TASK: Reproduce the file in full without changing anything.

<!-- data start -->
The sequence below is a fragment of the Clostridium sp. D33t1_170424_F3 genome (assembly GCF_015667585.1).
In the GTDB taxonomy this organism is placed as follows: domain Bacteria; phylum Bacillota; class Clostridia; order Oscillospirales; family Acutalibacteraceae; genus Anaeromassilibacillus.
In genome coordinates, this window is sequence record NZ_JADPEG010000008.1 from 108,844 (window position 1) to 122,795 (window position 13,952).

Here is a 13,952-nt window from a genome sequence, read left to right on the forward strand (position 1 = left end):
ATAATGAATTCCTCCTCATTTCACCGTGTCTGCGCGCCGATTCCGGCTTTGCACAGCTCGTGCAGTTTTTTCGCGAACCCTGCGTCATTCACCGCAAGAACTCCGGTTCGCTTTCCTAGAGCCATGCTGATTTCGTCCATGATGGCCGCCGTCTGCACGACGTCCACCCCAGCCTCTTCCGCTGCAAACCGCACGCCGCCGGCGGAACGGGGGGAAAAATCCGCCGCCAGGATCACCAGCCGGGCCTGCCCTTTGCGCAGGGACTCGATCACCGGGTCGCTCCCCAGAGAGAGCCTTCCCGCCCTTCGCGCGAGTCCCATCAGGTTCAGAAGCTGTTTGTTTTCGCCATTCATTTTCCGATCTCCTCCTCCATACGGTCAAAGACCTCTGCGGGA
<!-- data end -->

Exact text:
The sequence below is a fragment of the Clostridium sp. D33t1_170424_F3 genome (assembly GCF_015667585.1).
In the GTDB taxonomy this organism is placed as follows: domain Bacteria; phylum Bacillota; class Clostridia; order Oscillospirales; family Acutalibacteraceae; genus Anaeromassilibacillus.
In genome coordinates, this window is sequence record NZ_JADPEG010000008.1 from 108,844 (window position 1) to 122,795 (window position 13,952).

Here is a 13,952-nt window from a genome sequence, read left to right on the forward strand (position 1 = left end):
ATAATGAATTCCTCCTCATTTCACCGTGTCTGCGCGCCGATTCCGGCTTTGCACAGCTCGTGCAGTTTTTTCGCGAACCCTGCGTCATTCACCGCAAGAACTCCGGTTCGCTTTCCTAGAGCCATGCTGATTTCGTCCATGATGGCCGCCGTCTGCACGACGTCCACCCCAGCCTCTTCCGCTGCAAACCGCACGCCGCCGGCGGAACGGGGGGAAAAATCCGCCGCCAGGATCACCAGCCGGGCCTGCCCTTTGCGCAGGGACTCGATCACCGGGTCGCTCCCCAGAGAGAGCCTTCCCGCCCTTCGCGCGAGTCCCATCAGGTTCAGAAGCTGTTTGTTTTCGCCATTCATTTTCCGATCTCCTCCTCCATACGGTCAAAGACCTCTGCGGGA